Earlier, in the "books you've been meaning to read" post, a few discussions drifted into the territory of classic, beloved, or acclaimed books that let people down. So I thought it would be fun to talk flipsides: which ostensibly "good" or "great" books did you find yourself wanting to throw at a wall?
The example I think of first, for me, is On the Road — though I had weirdly complicated feelings about it at different points. I've written on this before, but I wanted so badly to love Kerouac, and to be honest I really did like Dharma Bums — it filled a niche for me at an important time. But I couldn't get over the myopia and privilege and frequent sloppiness of On the Road, not even for some decent passages of music writing. Some sections in it made me queasy. The worst part was, because of the people I hung out with, I was afraid to say I disliked it. I went around for a year or two pretending to like the damn book! Stupid stupid.
It's a short story and not a book, but "The Short, Happy Life of Francis MacComber" by Hemingway did the same damn thing to me, but magnified. I could appreciate the craft, but I was so mad at what the story was actually about that I've never really been able to look at it since those first couple reads.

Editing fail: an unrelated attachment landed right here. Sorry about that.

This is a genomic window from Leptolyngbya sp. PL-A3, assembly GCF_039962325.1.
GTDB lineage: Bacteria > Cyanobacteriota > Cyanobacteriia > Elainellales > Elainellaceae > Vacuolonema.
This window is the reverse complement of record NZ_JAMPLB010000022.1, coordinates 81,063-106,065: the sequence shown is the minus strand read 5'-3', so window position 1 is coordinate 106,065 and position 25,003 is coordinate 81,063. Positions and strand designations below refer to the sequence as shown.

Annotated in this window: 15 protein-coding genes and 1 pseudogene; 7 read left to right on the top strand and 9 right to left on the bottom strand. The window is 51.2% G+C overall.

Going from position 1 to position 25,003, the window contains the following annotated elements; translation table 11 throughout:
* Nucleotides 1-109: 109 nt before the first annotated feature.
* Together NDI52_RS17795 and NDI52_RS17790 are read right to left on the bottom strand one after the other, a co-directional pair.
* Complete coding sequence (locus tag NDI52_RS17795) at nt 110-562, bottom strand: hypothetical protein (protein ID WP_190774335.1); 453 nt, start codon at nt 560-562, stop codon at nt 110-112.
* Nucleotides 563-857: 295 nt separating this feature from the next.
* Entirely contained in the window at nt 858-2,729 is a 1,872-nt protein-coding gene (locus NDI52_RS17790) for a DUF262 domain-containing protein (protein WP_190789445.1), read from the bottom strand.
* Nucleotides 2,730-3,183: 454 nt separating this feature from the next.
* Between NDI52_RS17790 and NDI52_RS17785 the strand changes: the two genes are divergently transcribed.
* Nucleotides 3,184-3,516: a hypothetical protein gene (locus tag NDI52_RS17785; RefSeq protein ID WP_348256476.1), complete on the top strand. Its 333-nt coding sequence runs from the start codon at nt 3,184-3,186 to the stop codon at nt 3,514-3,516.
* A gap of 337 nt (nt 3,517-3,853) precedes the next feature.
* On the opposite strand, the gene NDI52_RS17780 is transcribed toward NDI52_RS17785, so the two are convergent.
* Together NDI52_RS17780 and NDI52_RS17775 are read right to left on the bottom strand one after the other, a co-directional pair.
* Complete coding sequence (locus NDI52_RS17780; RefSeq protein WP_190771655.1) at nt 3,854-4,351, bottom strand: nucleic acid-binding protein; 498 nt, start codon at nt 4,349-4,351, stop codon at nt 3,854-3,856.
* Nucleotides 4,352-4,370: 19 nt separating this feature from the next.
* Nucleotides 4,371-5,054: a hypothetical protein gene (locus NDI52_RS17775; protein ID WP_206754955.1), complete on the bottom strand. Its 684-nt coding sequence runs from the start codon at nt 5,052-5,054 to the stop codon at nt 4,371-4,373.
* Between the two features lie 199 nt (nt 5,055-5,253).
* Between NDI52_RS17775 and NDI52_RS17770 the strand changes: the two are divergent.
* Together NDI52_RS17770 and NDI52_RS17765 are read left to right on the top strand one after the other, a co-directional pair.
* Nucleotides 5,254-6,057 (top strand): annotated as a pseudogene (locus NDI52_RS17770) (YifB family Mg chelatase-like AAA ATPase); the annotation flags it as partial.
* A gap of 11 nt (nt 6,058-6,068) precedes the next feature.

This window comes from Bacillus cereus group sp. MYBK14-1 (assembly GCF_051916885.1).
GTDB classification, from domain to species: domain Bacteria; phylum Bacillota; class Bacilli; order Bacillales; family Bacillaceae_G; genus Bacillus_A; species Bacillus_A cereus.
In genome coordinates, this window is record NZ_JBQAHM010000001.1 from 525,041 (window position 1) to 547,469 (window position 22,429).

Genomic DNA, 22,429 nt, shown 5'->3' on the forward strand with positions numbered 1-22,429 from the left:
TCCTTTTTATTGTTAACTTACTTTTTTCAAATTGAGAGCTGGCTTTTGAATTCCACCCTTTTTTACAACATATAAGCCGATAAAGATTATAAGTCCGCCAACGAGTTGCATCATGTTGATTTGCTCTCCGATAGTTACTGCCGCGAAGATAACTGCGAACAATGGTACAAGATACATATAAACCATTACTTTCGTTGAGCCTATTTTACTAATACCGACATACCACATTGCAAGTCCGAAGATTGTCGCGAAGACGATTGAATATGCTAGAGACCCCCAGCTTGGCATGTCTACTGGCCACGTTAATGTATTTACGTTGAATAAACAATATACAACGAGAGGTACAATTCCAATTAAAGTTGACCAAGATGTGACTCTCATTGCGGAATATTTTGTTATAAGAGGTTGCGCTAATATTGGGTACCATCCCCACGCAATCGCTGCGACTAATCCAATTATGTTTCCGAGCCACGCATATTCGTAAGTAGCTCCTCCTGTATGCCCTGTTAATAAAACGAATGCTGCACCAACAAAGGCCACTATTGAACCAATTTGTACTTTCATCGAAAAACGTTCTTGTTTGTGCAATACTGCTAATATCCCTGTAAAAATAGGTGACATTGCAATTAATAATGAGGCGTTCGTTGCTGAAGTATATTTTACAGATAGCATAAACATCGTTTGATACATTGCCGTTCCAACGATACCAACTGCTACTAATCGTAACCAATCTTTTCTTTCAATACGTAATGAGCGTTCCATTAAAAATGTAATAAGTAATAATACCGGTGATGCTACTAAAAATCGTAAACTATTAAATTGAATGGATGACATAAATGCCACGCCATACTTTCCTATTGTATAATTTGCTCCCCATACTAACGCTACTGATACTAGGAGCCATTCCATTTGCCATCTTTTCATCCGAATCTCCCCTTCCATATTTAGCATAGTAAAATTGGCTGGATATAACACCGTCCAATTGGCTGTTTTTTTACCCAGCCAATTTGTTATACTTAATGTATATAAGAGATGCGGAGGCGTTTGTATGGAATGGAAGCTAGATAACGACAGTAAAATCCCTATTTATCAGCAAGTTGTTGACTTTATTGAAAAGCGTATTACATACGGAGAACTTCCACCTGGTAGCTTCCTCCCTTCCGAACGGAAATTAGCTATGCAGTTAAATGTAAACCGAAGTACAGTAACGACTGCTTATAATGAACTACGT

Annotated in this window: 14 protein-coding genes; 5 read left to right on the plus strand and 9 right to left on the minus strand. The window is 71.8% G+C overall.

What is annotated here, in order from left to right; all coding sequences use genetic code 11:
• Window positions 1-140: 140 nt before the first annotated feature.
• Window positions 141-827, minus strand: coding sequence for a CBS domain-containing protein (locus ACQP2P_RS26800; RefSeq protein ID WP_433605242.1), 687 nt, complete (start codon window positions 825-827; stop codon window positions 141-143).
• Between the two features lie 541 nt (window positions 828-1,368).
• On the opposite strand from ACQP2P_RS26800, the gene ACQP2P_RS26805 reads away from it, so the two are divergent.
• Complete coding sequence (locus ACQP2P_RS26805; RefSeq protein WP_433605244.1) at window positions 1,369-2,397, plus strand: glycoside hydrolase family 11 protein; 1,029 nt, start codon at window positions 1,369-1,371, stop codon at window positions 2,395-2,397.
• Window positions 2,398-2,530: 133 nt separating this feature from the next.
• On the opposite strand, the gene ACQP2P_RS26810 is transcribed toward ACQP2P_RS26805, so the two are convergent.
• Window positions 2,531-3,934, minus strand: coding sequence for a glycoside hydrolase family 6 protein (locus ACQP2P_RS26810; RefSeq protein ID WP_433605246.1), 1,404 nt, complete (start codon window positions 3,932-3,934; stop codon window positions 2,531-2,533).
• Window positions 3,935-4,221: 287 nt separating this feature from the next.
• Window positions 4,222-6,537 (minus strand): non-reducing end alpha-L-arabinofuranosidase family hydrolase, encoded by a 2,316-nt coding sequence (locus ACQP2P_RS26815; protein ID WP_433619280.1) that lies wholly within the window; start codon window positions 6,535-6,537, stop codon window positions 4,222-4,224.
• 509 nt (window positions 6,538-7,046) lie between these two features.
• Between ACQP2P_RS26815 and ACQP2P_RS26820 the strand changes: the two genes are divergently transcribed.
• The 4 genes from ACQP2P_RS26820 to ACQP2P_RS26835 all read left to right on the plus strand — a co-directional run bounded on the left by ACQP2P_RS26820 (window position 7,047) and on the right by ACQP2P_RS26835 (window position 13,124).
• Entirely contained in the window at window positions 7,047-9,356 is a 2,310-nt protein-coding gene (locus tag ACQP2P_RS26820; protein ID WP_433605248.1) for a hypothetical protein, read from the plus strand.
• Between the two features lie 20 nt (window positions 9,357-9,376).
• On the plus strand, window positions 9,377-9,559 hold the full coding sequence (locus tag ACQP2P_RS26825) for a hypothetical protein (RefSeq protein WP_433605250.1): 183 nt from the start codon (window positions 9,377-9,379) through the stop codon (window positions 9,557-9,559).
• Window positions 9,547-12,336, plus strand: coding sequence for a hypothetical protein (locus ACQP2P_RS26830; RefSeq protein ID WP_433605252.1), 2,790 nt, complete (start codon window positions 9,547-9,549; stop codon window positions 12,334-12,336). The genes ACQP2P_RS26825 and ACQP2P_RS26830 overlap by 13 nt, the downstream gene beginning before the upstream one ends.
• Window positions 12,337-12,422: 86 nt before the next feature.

I also felt very similarly when I read some of Roth later down the line, but by then I was savvy enough (thanks, Hemingway!) to understand why I was reacting how I was. I also tried really hard to enjoy Chuck Palahniuk at some point and spent every word I read of him completely enraged.
Remember to disagree civilly with each other, if you do. Your favorite book might be someone's worst nightmare, for a totally legitimate reason in both cases. Different strokes!